Sarge and I made another memorable trip. We went to visit the Rev. Billy Graham at his mountaintop home in North Carolina. The last portion of this trip was by helicopter (my first ride). We were met by Graham at the door of his rambling, comfortable, unpretentious one-story home. The views in all directions were spectacular, looking across the Blue Ridge Mountains.
We were served lunch and talked for most of the afternoon. Graham told Sarge of a previous visit by Joe Kennedy Sr. to the house and his ability to “get to the point.” “He asked me a simple, but profound question,” Graham said. “What was it?” Shriver asked. Graham answered, “He asked me, what is the meaning of life?” This set off a long conversation between Sarge and Graham that I wish I had recorded. Suffice it to say, it included love of God and service to man. “Like you, Sarge,” Graham said, patting him on the arm.
After this visit, Graham was of considerable help in interpreting the mission of the Peace Corps and later, that of the Office of Economic Opportunity.
Sarge was almost always happy and cheerful. I only remember one time that I saw him totally angered. Someone at the CIA got the idea that having thousands of volunteers overseas could be a “source of information” for the United States. They approached a few Peace Corps volunteers, and encouraged them to gather information about their host country and give it to the CIA. Sarge and the Peace Corps knew nothing about this – at least for a while. When it was discovered, there was hell to pay. The volunteers were jerked out of their host country and sent home.
I walked in on a phone conversation Sarge was having with a member of the CIA administration. Shriver told him these activities could spell the end of the Peace Corps, because we were there to help the host countries in an altruistic, nonpolitical way; not as spies. The tone was loud, clearly articulated and involved the use of some language I had not heard from Sarge heretofore. Sarge was a decorated submarine officer in World War II, and apparently he had retained some colorful words from his service years. The end of the conversation must have chilled the recipient to the bone. He was told that if this stunt was ever attempted again, the next call would be from the president of the United States and his government career might be considerably shortened. There were no further CIA attempts to infiltrate the Peace Corps.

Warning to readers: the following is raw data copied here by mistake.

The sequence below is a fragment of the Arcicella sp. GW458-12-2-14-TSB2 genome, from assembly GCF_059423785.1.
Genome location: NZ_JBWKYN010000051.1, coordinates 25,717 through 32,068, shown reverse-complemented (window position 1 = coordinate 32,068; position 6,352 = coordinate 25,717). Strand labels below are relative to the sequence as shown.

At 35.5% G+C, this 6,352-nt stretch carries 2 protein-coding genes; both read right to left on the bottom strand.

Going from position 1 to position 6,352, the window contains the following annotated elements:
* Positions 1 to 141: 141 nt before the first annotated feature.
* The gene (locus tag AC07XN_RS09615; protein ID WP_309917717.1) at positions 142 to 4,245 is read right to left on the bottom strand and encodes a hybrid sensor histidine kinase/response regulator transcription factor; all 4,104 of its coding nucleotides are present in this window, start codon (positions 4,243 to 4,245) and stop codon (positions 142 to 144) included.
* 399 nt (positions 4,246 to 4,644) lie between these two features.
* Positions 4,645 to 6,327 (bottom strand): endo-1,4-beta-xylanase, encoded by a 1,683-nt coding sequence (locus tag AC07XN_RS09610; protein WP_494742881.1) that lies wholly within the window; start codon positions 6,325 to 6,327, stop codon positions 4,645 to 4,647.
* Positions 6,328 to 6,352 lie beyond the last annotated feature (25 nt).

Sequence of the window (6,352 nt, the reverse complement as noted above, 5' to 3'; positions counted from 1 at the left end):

Set the tone
Over the past 50 years, more than 200,000 Peace Corps volunteers have served our country, and the host countries.
There have been 18 Peace Corps directors. But Sargent Shriver dominates the field. He set the tone, established the concept, put people and programs where plans were. He traveled to many of our projects. He slept where the volunteers slept. He ate the food they ate. He became intimately acquainted with dysentery. He traveled on every conceivable form of transport, including donkeys, elephants and camels.
The volunteers have spread the best of the spirit of America. They’ve cleaned the water, built and taught in the schools, put up the bridges, fought AIDS, taught computer technology and basic business skills, been the doctors and nurses, planted the land, established the irrigation schemes, and a thousand other tasks. They come into a strange land as strangers, and leave as beloved members of the community.
The experiences abroad shaped the volunteers. They came home and became leaders in every form of American life, from the U.S. Senate to farming, to legal and medical professionals to the business community. They studied at the school of hard knocks. They know first-hand what life is like away from our shores. Their insights are invaluable to our American understanding of others. We all owe them a debt of gratitude.
In one of the last conversations I had with Sarge, he said, “If only we could have put a million volunteers in the field in place of a million soldiers, what a different world we would have.” I told him I was afraid this was impossible. He replied, “Everything is possible. We just need to think bigger.”
Phil Hardberger was mayor of San Antonio from 2005 to ’09 and currently is a shareholder with the law firm of Cox Smith.